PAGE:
The phonetic value for the reed leaf is the sound "ee" transliterated with the letter "i" or "j".
The phonetic value for the quail chick is the sound "oo" transliterated with the letter "w".
The phonetic value for the owl is the sound "m" transliterated with the letter "m".
The transliteration of the passage is therefore: iw.i im.i.
The combination "iw.i" means "I am", the seated man serves as the 1st singular person suffix pronoun:

"Egyptian Grammar" by Alan Gardiner page 247


"Hieroglyphic Egyptian" by Claude Obsomer, page 151

"Middle Egyptian" by James P. Allen, page 281

"Egyptian Grammar" by Alan Gardiner, page 550

The combination "im" can have several meaning, Faulkner gives us the following definition:
"there", "therein", "therewith", "therefrom". Gardiner has similar vocabulary:

"A Concise Dictionary of Middle Egyptian" by Raymond O. Faulkner, page 17

"Egyptian Grammar" by Alan Gardiner, page 553

But in certain cases, some construction will give "im" different translations, knowing that from one language to another we can not always translate word for word. For instance, James P. Allen translated "bw ntj ntrw jm" as follows: "the place in which the gods are".

"Middle Egyptian" by James P. Allen, page 353

On the next page, James P. Allen translated "bw ntj.f jm" as follows: "the place that he is in",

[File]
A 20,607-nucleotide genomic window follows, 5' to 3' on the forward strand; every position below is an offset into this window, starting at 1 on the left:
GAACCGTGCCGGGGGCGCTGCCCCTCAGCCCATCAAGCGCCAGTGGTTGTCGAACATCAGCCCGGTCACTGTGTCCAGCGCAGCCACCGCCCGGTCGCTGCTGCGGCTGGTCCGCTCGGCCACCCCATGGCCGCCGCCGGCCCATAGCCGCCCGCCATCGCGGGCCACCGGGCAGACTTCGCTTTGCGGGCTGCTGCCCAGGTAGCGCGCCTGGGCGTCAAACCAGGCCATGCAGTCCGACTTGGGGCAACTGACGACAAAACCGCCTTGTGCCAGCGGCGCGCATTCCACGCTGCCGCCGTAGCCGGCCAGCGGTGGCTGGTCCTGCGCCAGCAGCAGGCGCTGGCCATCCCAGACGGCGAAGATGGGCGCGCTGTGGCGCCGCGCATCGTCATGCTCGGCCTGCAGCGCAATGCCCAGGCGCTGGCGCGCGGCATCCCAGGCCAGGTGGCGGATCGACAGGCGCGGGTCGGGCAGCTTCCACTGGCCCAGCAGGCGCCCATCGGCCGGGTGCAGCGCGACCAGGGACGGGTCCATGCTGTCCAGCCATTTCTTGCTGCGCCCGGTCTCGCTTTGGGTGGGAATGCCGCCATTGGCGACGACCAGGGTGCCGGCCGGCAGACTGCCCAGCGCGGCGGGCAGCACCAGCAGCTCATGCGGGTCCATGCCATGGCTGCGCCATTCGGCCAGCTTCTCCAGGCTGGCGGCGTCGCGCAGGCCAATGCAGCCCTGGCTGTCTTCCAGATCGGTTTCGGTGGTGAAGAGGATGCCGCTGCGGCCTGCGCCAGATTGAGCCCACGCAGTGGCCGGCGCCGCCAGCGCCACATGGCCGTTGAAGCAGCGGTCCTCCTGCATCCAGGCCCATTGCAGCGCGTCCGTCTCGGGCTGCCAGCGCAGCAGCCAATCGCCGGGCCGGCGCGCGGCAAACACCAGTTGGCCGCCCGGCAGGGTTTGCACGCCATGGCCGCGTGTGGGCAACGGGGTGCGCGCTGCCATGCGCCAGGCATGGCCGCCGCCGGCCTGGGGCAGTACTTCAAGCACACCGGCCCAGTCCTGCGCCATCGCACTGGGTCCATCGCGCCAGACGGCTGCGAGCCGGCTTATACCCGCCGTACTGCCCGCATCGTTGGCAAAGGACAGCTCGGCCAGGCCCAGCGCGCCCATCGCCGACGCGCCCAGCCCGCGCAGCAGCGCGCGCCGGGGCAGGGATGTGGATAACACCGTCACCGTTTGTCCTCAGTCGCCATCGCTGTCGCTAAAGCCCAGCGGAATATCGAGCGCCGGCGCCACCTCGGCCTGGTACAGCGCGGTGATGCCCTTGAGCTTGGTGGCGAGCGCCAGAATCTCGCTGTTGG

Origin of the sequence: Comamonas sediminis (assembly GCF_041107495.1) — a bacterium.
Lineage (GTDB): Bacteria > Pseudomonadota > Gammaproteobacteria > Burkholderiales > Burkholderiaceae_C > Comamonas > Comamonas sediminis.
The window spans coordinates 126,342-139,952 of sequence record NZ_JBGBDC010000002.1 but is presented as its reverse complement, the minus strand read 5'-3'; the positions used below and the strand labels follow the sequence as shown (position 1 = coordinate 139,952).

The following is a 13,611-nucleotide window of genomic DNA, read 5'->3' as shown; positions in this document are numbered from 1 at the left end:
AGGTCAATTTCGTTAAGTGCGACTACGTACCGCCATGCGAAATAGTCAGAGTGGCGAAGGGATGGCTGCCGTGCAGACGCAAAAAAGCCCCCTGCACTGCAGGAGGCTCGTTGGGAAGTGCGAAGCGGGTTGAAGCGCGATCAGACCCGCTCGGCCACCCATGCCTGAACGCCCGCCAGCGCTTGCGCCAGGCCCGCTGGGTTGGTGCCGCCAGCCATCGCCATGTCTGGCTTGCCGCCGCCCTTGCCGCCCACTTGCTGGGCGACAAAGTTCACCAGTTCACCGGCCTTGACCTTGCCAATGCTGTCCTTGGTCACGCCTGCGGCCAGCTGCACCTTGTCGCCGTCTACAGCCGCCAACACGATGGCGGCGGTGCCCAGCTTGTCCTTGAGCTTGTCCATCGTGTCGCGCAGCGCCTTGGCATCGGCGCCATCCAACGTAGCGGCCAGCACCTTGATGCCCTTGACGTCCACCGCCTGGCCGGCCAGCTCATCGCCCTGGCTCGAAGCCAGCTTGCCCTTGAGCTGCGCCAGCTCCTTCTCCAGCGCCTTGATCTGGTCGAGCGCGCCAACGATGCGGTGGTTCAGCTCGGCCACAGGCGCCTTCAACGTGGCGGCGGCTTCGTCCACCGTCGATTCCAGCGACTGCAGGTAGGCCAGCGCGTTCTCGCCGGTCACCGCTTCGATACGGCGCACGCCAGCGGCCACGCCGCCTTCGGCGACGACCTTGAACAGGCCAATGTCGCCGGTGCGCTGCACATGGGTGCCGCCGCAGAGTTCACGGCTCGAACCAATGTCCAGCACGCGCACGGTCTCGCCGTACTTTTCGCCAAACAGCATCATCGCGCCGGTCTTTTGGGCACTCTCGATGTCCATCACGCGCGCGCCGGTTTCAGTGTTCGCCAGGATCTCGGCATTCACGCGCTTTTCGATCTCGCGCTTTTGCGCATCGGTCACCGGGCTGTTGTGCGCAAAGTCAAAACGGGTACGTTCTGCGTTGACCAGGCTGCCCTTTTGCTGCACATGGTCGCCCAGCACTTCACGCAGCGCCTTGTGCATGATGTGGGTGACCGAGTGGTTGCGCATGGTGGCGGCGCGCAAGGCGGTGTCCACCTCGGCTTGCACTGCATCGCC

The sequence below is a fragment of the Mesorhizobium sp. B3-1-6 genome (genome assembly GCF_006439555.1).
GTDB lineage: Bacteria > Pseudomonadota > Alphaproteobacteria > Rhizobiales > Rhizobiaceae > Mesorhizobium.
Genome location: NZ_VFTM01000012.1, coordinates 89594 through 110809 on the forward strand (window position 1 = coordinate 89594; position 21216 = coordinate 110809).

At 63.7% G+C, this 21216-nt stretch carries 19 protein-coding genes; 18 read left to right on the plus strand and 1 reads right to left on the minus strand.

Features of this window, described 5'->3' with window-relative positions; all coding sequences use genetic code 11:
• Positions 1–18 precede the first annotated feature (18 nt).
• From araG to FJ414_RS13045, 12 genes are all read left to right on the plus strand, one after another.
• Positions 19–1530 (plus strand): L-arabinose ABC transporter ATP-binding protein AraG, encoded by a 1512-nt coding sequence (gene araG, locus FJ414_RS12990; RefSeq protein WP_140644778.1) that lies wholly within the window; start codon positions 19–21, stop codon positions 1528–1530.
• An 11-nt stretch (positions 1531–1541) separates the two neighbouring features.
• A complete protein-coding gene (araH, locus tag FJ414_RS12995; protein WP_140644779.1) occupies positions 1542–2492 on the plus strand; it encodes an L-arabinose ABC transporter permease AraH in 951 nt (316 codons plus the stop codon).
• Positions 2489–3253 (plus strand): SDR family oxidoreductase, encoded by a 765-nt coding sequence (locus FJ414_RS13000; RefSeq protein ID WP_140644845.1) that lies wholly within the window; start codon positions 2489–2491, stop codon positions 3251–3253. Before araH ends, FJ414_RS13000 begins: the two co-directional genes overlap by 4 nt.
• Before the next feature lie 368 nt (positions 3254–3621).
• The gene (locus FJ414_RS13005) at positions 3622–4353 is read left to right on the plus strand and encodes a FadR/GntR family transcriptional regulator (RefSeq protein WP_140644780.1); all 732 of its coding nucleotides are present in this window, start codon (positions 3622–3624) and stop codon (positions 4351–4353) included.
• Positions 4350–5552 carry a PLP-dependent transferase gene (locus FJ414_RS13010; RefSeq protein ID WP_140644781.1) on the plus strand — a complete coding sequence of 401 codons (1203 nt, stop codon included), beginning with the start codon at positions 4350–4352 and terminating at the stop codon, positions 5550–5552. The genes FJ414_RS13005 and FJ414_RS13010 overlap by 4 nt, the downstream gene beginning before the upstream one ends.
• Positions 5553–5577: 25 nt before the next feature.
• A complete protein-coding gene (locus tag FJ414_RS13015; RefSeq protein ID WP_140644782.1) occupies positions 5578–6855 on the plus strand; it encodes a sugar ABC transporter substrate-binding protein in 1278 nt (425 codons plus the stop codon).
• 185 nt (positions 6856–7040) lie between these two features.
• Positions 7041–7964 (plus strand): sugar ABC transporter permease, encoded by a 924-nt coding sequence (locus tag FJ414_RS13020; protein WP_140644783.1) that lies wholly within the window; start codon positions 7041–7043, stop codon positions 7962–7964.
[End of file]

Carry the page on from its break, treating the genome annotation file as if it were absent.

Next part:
later on the same page, Allen translated "`t tn ntt wi im.s" as "this room that I am in".

"Middle Egyptian" by James P. Allen, page 354

"Middle Egyptian" by James P. Allen, page 354

So the text "iw.i im.i" from the tomb of Seti I was translated as "I am who I am" by the Egyptologist Edward F. Wente on page 294 of the book "The Literature of Ancient Egypt An Anthology of Stories, Instructions, Stelae, Autobiographies, and Poetry" edited by William Kelley Simpson with translations by Robert K. Ritner, Vincent A. Tobin, Edward F. Wente, Jr. (2003, Yale University Press).


Hieroglyphic transcript of "iw.i im.i" in the tomb of Seti I (see references above)

"iw.i im.i" translated as "I am who I am" by Edward F. Wente

In the Bible, book of Exodus chapter 3 verse 14 (Moses and the Burning Bush), it says:
God said to Moses, “I am who I am. This is what you are to say to the Israelites: ‘I am has sent me to you.’” (Bible Gateway, New International Version).
A footnote after "I am who I am" informs us: "Or I will be what I will be".

Once we click on Exodus 3:14 in all English translations,
we have the translation "I am who I am" 38 times,
we have the translation "I am that I am" 11 times.